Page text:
Supporters of three HIV-positive women in Namibia who say they were sterilized without their consent held protests to support the women's decision to sue the government, a legal aid group said Wednesday.
The Legal Assistance Center said protesters began staging sit-ins at two state hospitals in the southern African nation on Wednesday.
The three women allege they were sterilized without their consent, and that the sterilization violated their rights to have children and not to be discriminated against.
The women are seeking damages at a High Court hearing scheduled for Friday. Protest organizers said the sit-ins will continue until after the hearing, the first legal challenge of its kind in Namibia.
The government maintains the women gave their consent and says it will fight the damages claim.
One protest organizer, Vicky Noa, said the sit-in was about women's demand for fair medical treatment.
There should be "peace of mind that if you have HIV you can still go to the hospital and be treated with dignity and equality," she said. "If we were scared that we might be sterilized we will not use the hospital services as much. We do not want to be denied the right to motherhood."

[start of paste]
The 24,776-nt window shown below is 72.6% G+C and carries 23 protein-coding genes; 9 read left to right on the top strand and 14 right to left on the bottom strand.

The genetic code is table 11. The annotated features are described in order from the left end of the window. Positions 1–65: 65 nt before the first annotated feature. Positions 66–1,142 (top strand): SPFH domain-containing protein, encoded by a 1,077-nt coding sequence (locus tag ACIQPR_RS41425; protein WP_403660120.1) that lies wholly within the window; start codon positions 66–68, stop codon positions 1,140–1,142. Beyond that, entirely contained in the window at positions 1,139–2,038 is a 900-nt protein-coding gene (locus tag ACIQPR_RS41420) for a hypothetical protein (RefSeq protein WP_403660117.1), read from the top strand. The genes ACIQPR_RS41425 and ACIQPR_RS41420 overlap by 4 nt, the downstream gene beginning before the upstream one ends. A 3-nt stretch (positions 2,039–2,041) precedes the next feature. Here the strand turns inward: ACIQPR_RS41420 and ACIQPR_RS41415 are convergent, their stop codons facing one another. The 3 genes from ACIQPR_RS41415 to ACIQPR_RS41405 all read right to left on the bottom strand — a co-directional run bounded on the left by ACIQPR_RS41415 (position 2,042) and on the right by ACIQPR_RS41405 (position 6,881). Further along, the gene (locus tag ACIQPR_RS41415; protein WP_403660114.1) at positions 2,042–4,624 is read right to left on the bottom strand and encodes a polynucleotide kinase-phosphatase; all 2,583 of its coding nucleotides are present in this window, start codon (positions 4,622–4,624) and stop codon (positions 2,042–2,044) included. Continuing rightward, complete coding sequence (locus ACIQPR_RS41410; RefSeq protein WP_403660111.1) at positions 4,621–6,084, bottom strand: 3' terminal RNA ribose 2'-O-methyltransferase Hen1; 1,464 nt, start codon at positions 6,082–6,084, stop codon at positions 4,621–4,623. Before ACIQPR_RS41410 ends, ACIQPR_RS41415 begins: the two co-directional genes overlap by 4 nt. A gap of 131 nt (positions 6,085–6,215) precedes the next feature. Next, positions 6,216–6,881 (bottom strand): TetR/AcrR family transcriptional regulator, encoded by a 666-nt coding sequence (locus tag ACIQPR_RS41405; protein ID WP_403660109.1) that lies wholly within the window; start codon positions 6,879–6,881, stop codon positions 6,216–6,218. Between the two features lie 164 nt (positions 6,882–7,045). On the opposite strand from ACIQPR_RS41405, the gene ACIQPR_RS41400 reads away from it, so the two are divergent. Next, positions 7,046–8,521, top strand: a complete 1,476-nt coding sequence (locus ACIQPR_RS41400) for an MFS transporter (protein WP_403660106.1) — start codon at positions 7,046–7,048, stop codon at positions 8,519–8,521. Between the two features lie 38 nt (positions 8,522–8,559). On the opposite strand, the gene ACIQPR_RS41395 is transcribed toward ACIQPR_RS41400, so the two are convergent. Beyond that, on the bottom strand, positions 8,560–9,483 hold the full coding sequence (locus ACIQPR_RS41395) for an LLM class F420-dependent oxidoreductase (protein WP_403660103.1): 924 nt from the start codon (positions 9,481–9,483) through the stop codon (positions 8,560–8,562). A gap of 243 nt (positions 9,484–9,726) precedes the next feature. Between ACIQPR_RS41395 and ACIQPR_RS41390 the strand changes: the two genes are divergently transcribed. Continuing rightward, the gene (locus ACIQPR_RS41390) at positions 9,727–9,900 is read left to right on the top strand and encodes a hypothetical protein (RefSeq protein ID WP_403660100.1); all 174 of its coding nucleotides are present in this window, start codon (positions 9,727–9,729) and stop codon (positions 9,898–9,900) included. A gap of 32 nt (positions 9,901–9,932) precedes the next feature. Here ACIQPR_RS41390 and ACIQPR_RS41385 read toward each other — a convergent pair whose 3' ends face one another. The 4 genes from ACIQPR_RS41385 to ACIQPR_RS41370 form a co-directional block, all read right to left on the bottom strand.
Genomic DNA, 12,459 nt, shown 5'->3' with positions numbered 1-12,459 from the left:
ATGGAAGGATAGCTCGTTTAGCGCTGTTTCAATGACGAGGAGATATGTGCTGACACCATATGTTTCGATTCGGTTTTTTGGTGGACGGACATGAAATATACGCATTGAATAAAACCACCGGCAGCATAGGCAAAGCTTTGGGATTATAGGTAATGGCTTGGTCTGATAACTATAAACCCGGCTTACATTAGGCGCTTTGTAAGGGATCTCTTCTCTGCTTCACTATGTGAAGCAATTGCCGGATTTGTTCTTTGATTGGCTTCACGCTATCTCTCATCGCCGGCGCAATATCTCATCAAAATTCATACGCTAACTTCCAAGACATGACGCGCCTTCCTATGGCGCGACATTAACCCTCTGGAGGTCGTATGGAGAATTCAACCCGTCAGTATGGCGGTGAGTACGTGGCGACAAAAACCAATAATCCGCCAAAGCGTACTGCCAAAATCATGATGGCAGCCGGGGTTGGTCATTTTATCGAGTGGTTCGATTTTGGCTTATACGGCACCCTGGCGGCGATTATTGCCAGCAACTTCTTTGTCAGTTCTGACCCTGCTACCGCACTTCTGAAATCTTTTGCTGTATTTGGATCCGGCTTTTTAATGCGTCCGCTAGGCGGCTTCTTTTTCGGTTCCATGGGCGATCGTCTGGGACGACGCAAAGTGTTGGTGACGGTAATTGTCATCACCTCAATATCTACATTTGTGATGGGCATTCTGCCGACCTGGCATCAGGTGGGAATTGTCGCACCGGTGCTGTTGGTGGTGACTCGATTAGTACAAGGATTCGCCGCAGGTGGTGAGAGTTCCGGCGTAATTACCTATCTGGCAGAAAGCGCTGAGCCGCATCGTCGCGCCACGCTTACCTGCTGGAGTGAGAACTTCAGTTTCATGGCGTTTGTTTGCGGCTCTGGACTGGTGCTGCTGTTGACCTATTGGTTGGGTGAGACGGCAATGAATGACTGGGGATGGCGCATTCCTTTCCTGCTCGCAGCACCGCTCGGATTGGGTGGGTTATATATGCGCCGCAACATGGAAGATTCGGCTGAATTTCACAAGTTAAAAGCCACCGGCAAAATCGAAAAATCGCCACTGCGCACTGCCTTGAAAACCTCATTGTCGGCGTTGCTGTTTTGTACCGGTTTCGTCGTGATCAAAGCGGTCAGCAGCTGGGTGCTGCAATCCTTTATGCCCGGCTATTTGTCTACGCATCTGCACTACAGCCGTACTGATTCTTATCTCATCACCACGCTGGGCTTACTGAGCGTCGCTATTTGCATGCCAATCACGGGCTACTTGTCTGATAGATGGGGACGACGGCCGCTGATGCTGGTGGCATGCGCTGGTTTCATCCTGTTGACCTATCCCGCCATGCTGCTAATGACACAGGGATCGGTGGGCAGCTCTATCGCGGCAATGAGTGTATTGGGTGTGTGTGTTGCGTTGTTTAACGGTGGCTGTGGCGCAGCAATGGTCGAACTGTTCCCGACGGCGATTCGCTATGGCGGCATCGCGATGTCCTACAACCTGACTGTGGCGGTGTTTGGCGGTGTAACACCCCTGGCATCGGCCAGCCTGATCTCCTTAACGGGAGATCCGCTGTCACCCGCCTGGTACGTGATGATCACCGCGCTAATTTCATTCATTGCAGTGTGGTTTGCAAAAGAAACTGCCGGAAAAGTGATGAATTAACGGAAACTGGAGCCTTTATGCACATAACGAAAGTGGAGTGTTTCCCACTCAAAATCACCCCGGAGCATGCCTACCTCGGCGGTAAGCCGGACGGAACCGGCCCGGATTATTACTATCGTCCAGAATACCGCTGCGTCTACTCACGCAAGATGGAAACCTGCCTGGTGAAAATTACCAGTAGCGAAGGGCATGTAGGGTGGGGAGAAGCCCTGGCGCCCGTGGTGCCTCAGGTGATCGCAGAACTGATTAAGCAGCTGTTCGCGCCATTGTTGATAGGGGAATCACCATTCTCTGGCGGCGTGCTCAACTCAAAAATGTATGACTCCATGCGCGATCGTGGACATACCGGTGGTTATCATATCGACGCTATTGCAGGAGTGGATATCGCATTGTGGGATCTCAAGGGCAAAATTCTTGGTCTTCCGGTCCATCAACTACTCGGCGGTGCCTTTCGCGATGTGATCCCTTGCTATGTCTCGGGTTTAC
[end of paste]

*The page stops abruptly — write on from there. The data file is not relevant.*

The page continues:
Mark Nonkes, a spokesman from the legal support group, said about 40 people gathered at Katutura hospital in the capital early Wednesday, waving placards and handing out flyers.
At a second facility north of the capital of Windhoek, patients and their visitors were supporting the protest there.
UNAIDS estimates there are some 200,000 people living with HIV in Namibia, about one fifth of the population in one of the world's most sparsely populated nations.
Veronica Kalambi, an official from the Women's Health Network, said women's rights were often violated in state health institutions.
"HIV-positive women are holding the health system accountable for the wrongs done to them," she told The Associated Press.
Sterilization is a drastic tactic to treat HIV-positive women, as mother-to-child transmission of HIV/AIDS can be prevented with medication.